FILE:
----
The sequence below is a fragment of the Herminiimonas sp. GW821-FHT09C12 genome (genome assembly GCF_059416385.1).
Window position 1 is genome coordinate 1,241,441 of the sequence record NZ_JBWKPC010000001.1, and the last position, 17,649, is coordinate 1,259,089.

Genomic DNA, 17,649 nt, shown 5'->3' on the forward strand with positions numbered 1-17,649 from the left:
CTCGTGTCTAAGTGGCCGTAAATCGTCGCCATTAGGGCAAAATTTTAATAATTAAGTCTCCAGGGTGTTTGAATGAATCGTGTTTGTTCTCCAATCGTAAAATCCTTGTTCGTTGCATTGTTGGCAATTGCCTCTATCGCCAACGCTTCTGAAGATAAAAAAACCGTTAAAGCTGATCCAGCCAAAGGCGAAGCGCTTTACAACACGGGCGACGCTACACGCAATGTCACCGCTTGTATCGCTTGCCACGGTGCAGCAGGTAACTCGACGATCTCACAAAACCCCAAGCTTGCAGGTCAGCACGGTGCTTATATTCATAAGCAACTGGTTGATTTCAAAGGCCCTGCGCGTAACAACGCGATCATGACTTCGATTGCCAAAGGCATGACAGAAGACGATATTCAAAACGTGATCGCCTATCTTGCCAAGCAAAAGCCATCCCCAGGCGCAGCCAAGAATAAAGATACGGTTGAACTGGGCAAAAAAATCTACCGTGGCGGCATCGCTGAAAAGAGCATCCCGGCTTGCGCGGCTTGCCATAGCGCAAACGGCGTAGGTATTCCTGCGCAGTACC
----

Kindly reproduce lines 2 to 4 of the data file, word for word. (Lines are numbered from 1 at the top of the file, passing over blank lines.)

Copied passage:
Window position 1 is genome coordinate 1,241,441 of the sequence record NZ_JBWKPC010000001.1, and the last position, 17,649, is coordinate 1,259,089.

Genomic DNA, 17,649 nt, shown 5'->3' on the forward strand with positions numbered 1-17,649 from the left:
CTCGTGTCTAAGTGGCCGTAAATCGTCGCCATTAGGGCAAAATTTTAATAATTAAGTCTCCAGGGTGTTTGAATGAATCGTGTTTGTTCTCCAATCGTAAAATCCTTGTTCGTTGCATTGTTGGCAATTGCCTCTATCGCCAACGCTTCTGAAGATAAAAAAACCGTTAAAGCTGATCCAGCCAAAGGCGAAGCGCTTTACAACACGGGCGACGCTACACGCAATGTCACCGCTTGTATCGCTTGCCACGGTGCAGCAGGTAACTCGACGATCTCACAAAACCCCAAGCTTGCAGGTCAGCACGGTGCTTATATTCATAAGCAACTGGTTGATTTCAAAGGCCCTGCGCGTAACAACGCGATCATGACTTCGATTGCCAAAGGCATGACAGAAGACGATATTCAAAACGTGATCGCCTATCTTGCCAAGCAAAAGCCATCCCCAGGCGCAGCCAAGAATAAAGATACGGTTGAACTGGGCAAAAAAATCTACCGTGGCGGCATCGCTGAAAAGAGCATCCCGGCTTGCGCGGCTTGCCATAGCGCAAACGGCGTAGGTATTCCTGCGCAGTACC